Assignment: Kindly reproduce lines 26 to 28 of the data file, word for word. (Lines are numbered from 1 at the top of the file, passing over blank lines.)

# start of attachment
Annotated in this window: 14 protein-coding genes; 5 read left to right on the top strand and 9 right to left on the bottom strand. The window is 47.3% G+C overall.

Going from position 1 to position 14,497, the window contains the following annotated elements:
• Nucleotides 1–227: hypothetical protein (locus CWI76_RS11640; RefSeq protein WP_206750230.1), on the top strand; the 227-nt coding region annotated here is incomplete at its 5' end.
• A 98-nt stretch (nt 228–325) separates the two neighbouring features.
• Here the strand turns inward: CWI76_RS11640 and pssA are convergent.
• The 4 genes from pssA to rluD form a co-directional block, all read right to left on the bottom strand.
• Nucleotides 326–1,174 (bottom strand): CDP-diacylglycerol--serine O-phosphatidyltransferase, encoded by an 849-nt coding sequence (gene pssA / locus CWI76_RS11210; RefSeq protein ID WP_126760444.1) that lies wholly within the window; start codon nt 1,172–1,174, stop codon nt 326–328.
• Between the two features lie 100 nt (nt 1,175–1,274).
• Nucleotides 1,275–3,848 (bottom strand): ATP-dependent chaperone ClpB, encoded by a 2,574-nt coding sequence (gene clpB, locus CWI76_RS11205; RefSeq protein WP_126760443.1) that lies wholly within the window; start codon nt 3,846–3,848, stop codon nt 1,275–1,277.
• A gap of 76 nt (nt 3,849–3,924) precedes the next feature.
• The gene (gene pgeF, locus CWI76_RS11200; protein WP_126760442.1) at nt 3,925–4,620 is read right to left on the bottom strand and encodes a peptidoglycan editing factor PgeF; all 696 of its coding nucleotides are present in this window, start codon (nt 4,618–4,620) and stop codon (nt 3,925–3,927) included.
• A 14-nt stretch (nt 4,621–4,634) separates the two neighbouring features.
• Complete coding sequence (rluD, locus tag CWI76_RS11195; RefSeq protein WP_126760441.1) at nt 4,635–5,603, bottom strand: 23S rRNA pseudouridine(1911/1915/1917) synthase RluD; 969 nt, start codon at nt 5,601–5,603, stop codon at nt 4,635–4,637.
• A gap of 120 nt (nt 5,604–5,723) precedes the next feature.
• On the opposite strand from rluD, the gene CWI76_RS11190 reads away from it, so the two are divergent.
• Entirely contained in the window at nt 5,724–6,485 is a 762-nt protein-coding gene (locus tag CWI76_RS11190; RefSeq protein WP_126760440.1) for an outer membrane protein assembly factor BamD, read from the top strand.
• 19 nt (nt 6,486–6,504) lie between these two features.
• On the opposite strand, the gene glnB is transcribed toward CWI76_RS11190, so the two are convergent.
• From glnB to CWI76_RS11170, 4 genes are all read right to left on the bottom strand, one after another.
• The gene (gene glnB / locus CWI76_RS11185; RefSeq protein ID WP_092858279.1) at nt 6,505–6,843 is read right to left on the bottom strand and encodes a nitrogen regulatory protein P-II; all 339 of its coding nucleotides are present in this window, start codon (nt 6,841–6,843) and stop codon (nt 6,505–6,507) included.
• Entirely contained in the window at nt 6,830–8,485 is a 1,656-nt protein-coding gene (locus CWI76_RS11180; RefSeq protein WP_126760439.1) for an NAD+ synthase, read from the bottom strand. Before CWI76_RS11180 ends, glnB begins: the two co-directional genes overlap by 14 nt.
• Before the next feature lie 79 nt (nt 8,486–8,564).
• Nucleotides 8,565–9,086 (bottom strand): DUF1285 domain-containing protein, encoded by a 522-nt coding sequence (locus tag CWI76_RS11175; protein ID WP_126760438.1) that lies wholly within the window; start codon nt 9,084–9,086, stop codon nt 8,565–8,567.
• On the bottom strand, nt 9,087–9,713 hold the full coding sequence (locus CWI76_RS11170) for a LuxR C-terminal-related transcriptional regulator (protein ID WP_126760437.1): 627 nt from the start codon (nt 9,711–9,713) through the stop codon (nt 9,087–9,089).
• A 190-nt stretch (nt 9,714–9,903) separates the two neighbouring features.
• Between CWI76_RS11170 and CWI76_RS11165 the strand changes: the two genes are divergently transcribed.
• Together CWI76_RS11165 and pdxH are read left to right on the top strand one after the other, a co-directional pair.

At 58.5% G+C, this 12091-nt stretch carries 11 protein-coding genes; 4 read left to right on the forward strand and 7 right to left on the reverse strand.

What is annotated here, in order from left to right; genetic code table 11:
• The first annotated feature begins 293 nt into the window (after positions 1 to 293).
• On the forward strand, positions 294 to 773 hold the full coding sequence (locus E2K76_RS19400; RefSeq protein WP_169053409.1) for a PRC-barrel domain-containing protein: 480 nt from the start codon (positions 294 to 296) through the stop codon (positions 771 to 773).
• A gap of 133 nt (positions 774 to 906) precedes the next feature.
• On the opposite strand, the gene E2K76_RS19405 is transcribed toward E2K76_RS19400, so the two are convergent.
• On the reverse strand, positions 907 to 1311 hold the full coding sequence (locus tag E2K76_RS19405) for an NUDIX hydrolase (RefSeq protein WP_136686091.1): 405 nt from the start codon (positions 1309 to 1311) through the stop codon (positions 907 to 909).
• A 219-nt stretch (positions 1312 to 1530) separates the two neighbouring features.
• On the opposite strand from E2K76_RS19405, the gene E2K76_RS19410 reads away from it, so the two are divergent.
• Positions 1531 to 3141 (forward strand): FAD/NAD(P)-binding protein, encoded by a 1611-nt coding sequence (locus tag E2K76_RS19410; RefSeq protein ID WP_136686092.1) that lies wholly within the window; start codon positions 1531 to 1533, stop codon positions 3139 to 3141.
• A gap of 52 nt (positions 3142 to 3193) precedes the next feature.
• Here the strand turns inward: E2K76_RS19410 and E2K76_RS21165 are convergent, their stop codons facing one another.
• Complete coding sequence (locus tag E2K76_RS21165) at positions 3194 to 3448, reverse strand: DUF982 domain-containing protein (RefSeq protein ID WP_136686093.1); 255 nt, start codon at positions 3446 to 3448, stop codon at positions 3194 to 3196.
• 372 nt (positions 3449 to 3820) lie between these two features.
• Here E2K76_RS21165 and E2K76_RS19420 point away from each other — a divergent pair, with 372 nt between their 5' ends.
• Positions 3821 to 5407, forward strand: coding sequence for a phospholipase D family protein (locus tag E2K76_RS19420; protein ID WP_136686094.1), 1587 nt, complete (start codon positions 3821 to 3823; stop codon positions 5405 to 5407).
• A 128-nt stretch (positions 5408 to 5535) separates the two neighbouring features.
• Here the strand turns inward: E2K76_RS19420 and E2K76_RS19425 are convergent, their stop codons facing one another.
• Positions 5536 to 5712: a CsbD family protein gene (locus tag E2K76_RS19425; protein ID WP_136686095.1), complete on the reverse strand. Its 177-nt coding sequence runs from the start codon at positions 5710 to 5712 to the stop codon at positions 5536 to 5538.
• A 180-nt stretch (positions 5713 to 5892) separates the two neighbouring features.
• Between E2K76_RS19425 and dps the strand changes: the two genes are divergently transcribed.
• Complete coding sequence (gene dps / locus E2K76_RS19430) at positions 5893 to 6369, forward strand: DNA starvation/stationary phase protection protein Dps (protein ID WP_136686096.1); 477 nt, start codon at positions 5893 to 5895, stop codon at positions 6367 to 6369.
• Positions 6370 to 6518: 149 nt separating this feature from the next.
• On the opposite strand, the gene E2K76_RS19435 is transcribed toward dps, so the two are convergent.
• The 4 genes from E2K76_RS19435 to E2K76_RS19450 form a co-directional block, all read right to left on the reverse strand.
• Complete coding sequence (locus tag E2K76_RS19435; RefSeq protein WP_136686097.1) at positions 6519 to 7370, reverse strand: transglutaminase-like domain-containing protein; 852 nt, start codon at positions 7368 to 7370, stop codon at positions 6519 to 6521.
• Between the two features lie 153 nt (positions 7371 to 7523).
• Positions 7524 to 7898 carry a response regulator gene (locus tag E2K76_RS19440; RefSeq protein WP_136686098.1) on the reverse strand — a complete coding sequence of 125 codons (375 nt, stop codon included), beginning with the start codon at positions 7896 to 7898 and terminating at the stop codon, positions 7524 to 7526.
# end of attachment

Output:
• Between CWI76_RS11170 and CWI76_RS11165 the strand changes: the two genes are divergently transcribed.
• Together CWI76_RS11165 and pdxH are read left to right on the top strand one after the other, a co-directional pair.

At 58.5% G+C, this 12091-nt stretch carries 11 protein-coding genes; 4 read left to right on the forward strand and 7 right to left on the reverse strand.